CONCLUSIONS:

N. sativa seeds possess clinically useful anti-H. pylori activity, comparable to triple therapy. Further clinical studies combining N. sativa with antibiotics are suggested.

PMID:

 20616418

[PubMed – indexed for MEDLINE] PMCID:

PMC3003218

 

Free PMC Article

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4.
Glycoconj J. 2010 Apr;27(3):329-48. doi: 10.1007/s10719-010-9281-6. Epub 2010 Mar 6.

Thymoquinone from nutraceutical black cumin oil activates Neu4 sialidase in live macrophage, dendritic, and normal and type I sialidosis human fibroblast cells via GPCR Galphai proteins and matrix metalloproteinase-9.

Abstract

Anti-inflammatory activities of thymoquinone (TQ) have been demonstrated in in vitro and in vivo studies. However, the precise mechanism(s) of TQ in these anti-inflammatory activities is not well understood. Using a newly developed assay to detect sialidase activity in live macrophage cells (Glycoconj J doi: 10.1007/s10719-009-9239-8 ), here we show that TQ has no inhibitory effect on endotoxin lipopolysaccharide (LPS) induced sialidase activity in live BMC-2 macrophage cells. In contrast, the parent black seed oil (BSO) and another constituent of BSO para-cymene (p-CY) completely block LPS induced sialidase activity. All of these compounds had no effect on cell viability. On the other hand, TQ induces a vigorous sialidase activity in live BMC-2 macrophage cells in a dose dependent manner as well in live DC-2.4 dendritic cells, HEK-TLR4/MD2, HEK293, SP1 mammary adenocarcinoma cells, human WT and 1140F01 and WG0544 type I sialidosis fibroblast cells. Tamiflu (oseltamivir phosphate) inhibits TQ-induced sialidase activity in live BMC-2 cells with an IC(50) of 0.0194 microM compared to an IC(50) of 19.1 microM for neuraminidase inhibitor DANA (2-deoxy-2,3-dehydro-N-acetylneuraminic acid). Anti-Neu1, -2 and -3 antibodies have no inhibition of TQ-induced sialidase activity in live BMC-2 and human THP-1 macrophage cells but anti-Neu4 antibodies completely block this activity. There is a vigorous sialidase activity associated with TQ treated live primary bone marrow (BM) macrophage cells derived from WT and hypomorphic cathepsin A mice with a secondary Neu1 deficiency (NeuI KD), but not from Neu4 knockout (Neu4 KO) mice. Pertussis toxin (PTX), a specific inhibitor of Galphai proteins of G-protein coupled receptor (GPCR) and the broad range inhibitors of matrix metalloproteinase (MMP) galardin and piperazine applied to live BMC-2, THP-1 and primary BM macrophage cells completely block TQ-induced sialidase activity. These same inhibitory effects are not observed with the GM1 ganglioside specific cholera toxin subunit B (CTXB) as well as with CTX, tyrosine kinase inhibitor K252a, and the broad range GPCR inhibitor suramin. The specific inhibitor of MMP-9, anti-MMP-9 antibody and anti-Neu4 antibody, but not the specific inhibitor of MMP-3 completely block TQ-induced sialidase activity in live THP-1 cells, which express Neu4 and MMP-9 on the cell surface. Neu4 sialidase activity in cell lysates from TQ-treated live THP-1 cells desialylates natural gangliosides and mucin substrates. RT-PCR and western blot analyses reveal no correlation between mRNA and protein values for Neu3 and Neu4 in human monocytic THP-1 cells, suggesting for the first time a varied post-transcriptional mechanism for these two mammalian sialidases independent of TQ activation. Our findings establish an unprecedented activation of Neu4 sialidase on the cell surface by thymoquinone, which is derived from the nutraceutical black cumin oil. The potentiation of GPCR-signaling by TQ via membrane targeting of Galphai subunit proteins and matrix metalloproteinase-9 activation may be involved in the activation process of Neu4 sialidase on the cell surface.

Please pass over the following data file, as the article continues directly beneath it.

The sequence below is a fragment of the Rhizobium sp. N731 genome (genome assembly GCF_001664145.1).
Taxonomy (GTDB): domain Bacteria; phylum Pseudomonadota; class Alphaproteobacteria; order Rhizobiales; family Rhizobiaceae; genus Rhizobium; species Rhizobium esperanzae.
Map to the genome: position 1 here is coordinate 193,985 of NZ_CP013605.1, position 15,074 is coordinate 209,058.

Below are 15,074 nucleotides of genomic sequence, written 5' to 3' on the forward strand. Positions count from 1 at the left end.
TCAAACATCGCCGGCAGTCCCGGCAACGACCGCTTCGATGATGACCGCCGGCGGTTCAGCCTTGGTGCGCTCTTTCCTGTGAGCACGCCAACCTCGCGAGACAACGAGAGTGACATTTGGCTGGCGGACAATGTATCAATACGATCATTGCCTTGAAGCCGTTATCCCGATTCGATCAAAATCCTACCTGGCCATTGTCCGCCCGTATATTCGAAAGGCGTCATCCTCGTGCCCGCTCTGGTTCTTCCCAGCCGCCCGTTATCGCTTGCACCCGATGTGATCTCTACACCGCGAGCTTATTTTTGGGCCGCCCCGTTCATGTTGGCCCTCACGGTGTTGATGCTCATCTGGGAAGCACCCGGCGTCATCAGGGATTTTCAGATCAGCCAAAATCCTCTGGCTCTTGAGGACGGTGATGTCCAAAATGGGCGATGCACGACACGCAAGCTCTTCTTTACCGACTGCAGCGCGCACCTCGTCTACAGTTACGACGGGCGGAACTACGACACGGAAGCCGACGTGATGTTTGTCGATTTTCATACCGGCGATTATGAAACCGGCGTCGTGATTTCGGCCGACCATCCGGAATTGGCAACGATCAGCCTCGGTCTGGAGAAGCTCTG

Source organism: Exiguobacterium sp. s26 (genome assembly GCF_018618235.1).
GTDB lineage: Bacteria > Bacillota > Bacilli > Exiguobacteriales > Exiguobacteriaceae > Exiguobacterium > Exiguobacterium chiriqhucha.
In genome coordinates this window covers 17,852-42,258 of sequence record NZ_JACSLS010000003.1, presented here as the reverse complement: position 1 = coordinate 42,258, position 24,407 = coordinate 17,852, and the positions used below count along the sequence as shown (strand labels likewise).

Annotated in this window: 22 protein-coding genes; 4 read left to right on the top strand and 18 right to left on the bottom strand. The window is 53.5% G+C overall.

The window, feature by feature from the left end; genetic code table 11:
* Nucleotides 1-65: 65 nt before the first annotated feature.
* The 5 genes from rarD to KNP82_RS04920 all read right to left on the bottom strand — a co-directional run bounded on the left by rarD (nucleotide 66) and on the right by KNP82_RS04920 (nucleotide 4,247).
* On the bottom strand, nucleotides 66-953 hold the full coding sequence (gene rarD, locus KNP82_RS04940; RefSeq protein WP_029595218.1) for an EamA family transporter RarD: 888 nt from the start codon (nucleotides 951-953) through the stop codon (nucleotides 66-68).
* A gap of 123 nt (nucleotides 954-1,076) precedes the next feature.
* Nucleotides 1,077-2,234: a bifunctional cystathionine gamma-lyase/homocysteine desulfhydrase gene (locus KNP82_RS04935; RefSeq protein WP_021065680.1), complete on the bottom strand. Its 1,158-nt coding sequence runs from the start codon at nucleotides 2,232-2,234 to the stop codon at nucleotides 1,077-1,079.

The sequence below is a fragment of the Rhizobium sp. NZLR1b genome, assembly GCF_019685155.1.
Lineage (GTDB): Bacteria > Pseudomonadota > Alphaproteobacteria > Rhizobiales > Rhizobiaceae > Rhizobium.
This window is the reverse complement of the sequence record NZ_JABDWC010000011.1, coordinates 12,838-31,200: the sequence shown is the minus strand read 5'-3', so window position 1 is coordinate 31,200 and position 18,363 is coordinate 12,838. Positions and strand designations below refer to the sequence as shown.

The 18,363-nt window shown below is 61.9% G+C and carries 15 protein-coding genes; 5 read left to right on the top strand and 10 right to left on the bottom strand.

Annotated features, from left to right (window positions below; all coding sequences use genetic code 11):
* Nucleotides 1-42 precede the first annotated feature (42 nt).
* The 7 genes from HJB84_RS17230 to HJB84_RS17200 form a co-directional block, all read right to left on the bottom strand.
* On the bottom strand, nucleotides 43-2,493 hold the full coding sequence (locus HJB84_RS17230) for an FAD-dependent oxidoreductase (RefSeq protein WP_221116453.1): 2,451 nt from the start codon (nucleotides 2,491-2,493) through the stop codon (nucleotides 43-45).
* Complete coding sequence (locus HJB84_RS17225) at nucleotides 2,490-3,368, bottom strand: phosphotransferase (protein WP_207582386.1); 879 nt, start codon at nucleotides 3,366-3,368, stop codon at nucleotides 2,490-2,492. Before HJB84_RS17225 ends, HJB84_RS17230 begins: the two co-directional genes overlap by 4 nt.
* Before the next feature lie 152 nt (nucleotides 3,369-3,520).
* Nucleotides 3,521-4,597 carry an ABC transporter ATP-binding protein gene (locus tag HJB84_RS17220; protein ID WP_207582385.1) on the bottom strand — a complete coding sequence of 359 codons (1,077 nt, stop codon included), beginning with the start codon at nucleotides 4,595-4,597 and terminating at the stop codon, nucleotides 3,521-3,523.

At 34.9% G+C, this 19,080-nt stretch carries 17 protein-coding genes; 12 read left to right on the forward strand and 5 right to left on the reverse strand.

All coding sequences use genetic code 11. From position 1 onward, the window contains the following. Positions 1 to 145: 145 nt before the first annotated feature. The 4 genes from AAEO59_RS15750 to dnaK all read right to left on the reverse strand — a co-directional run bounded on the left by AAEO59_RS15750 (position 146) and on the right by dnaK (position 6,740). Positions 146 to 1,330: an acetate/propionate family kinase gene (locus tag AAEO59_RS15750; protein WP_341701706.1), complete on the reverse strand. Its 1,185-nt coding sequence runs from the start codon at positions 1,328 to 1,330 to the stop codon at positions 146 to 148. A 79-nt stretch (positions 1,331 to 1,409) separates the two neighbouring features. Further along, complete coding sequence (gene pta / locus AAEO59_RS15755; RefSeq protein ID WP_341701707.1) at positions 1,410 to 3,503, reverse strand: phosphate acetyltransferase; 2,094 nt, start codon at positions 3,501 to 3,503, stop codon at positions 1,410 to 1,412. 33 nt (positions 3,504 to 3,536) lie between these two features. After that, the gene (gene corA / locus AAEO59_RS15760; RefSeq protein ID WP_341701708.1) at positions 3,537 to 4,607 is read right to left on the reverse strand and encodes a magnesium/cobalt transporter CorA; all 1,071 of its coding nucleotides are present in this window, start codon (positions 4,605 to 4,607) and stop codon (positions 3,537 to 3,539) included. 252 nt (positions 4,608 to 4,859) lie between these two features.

PMID:

 20213245

[PubMed – indexed for MEDLINE]

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5.
J Ayub Med Coll Abbottabad. 2008 Jul-Sep;20(3):72-4.

Anti bacterial activity of Nigella sativa against clinical isolates of methicillin resistant Staphylococcus aureus.

Abstract

BACKGROUND:

Methicillin resistant Staphylococcus aureus (MRSA) continues to be one of the commonest pathogens encountered in clinical as well as laboratory practice. It has become a major health problem worldwide. Newer antimicrobials/agents are urgently needed to combat this problem MRSA resistance to various anti-staphylococcal agents. In the back-drop of this difficult situation Nigella sativa commonly known as black seed (ethanolic extract) was aimed at to evaluate if it had any anti-staphylococcal activity.

METHODS: